To participate, you may either post a contribution to an existing discussion by selecting the thread for that topic (and then click on "Post Reply") or start a new thread by clicking on "New Topic" below.
For instructions on how to follow a discussion thread by email, click here.
William J. Kelleher, Ph.D.
- Posts: 19
- Joined: Thu Apr 07, 2016 4:38 pm
I applaud the editors and contributors to that issue, and those who have set up this site for further discussion so as to include a broader number of participants. This is very democratic!
Since the time for discussion is winding down, I would like to briefly mention some matters that seem to me to have been over-looked so far. In their efforts to be comprehensive, reasonable, and co-operative, the editors of QMMR15 have conceded positions to what I regard as the positivistic adversaries of interpretive political science. As something of a Kuhnian, I define this situation as one of paradigm politics in which the identity of the profession is at stake. Making the concessions I will discuss can only encourage the advocates of the dominant paradigm to stay the course.
First, the editors seem to accept the DA-RT proponents’ terms of the debate. They write that the three principal forms of transparency identified in the APSA 2012 ethics guidelines are: production transparency, analytic transparency, and data access (p3). While expressing reluctance about doing so, they also accept the definitions of “qualitative” and “quantitative” used by the DA-RT positivists (see p58f). Then they concede to the usage of “transparency” as a “meta-standard” for both of the two approaches (p2). In my view, the editors don’t sufficiently stress the point that the aim of the transparency ideal is to facilitate the replication of studies. The positivists believe that replication is the surest way to falsify or verify the results of a study.
Not a Meta-Standard
These concessions to the positivistic terminology needlessly burden the presentation of the interpretive political science point of view by forcing it to express itself in alien concepts. In my proposed Community Transparency Statement (CTS) for Interpretive Political Science I have explained why the notion of transparency-for-replication is utterly irrelevant to interpretive political science (on this QTD website, at viewtopic.php?f=21&t=195#p800 .)
In short, unique persons conduct unique studies of unique subjects. As a matter of fact, none of those elements can be replicated. Hence, transparency-for-replication cannot be a “meta-standard” for a research community to which it is inapplicable and irrelevant. (Also see Kathy Cramer’s insightful critique of replicability on this site at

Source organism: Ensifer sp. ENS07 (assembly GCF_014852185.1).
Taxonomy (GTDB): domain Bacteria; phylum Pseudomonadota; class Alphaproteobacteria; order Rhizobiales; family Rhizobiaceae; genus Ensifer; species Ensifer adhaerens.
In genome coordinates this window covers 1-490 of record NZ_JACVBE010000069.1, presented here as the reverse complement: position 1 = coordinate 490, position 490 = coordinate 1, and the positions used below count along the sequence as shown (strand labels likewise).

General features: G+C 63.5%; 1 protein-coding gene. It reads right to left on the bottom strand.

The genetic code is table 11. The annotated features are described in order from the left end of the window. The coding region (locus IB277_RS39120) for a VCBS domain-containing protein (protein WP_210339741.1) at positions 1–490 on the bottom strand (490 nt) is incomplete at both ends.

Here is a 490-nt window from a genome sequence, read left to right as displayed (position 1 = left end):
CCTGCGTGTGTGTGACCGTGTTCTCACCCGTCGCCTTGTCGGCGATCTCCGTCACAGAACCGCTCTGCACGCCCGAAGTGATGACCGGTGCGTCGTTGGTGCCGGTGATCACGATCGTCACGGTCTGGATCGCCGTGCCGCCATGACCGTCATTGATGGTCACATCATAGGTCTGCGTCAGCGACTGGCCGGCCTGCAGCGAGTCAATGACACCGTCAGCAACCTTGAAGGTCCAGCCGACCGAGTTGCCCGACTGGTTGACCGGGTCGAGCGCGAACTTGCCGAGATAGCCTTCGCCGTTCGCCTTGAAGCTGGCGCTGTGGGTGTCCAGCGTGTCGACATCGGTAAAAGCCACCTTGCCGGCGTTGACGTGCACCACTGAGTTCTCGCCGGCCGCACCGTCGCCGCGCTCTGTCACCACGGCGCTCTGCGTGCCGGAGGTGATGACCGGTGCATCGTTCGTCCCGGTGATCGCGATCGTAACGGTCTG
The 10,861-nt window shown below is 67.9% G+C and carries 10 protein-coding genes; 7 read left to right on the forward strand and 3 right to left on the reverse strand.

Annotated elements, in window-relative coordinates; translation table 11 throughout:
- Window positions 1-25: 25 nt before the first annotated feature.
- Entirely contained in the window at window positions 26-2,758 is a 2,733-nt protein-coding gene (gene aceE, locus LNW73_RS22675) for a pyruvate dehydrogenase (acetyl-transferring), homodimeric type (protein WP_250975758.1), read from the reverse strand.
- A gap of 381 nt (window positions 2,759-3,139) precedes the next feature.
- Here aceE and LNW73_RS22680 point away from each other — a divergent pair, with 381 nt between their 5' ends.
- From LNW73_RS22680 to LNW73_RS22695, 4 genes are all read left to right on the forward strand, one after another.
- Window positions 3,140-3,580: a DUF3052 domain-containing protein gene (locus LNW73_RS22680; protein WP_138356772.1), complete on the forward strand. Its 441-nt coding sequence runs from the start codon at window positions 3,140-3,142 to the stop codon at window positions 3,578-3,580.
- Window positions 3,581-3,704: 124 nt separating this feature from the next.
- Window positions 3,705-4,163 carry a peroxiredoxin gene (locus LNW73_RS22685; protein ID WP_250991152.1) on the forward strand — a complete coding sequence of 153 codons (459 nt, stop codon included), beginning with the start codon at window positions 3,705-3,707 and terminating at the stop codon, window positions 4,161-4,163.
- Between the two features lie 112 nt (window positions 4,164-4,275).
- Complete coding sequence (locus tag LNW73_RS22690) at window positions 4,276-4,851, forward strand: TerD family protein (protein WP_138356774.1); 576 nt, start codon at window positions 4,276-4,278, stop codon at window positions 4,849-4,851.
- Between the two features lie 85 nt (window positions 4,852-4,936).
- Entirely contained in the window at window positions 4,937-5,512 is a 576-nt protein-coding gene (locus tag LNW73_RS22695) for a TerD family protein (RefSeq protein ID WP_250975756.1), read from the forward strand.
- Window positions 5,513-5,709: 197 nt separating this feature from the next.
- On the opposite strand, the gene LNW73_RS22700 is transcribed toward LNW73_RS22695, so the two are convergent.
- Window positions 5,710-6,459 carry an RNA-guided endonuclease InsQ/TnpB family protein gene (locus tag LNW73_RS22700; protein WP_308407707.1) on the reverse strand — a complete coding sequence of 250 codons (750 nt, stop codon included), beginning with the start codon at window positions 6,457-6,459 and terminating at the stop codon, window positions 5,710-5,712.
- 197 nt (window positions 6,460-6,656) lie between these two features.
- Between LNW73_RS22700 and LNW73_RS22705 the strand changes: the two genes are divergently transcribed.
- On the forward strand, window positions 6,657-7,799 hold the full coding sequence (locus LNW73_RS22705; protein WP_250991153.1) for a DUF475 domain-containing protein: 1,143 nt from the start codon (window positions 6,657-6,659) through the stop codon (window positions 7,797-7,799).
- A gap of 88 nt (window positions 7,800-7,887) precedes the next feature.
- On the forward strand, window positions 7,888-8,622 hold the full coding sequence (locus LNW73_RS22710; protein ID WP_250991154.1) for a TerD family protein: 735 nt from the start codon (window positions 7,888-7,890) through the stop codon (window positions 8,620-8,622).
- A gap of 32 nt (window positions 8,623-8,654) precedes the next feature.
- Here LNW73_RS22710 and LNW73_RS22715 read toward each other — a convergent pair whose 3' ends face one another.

To call the DA-RT proponents’ categories “meta-standards” legitimizes the implication that those standards are relevant for interpretive political science, and thus places interpretivists in a position of subjection to the already dominant paradigm. Interpretive/qualitative political science can and ought to develop its own standards, based on its own self-awareness as a distinct methodology.
The editors show some awareness that interpretive studies are not replicable. But rather than rejecting positivistic concepts as inauthentic to the interpretive/qualitative methods, they offer an awkward verbal concession to the dominant paradigm. They call it “replication-in-thought.” Of course, there is no more replication in thought than there is in deed. Yet some guidelines for validating procedures that are applicable to interpretive studies could be useful.
I agree with the editors that validating studies generally requires “the provision of sufficient information to allow readers to trace the reasoning and analytic steps leading from observation to conclusions, and think through the processes of observation or engagement.” (p57) I also agree with their view that the convergence of findings following from similar studies would be an important consideration for measuring the degree of acceptability of the knowledge claims under scrutiny. (p57) Similarity of studies may be possible, and the methods and results of such studies can be compared and contrasted.
These are factors to be considered by the relevant community of experts when critically evaluating the validity of knowledge claims. So, instead of making a concession to the term "replication," why not create a more authentic category, like “Standards for Evaluating the Validity of Interpretive Knowledge Claims”? (I discuss the problem of validation in several other posts on this site.)
The editors concede the positivist definition of “production transparency” as “a full account of the procedures used to collect or generate the data” (p3). But this demand for “a full account of the procedures used” is a positivistic ideal, and impossible for interpretive political science to comply with. The ideal itself condemns interpretive approaches to a less than “scientific” status.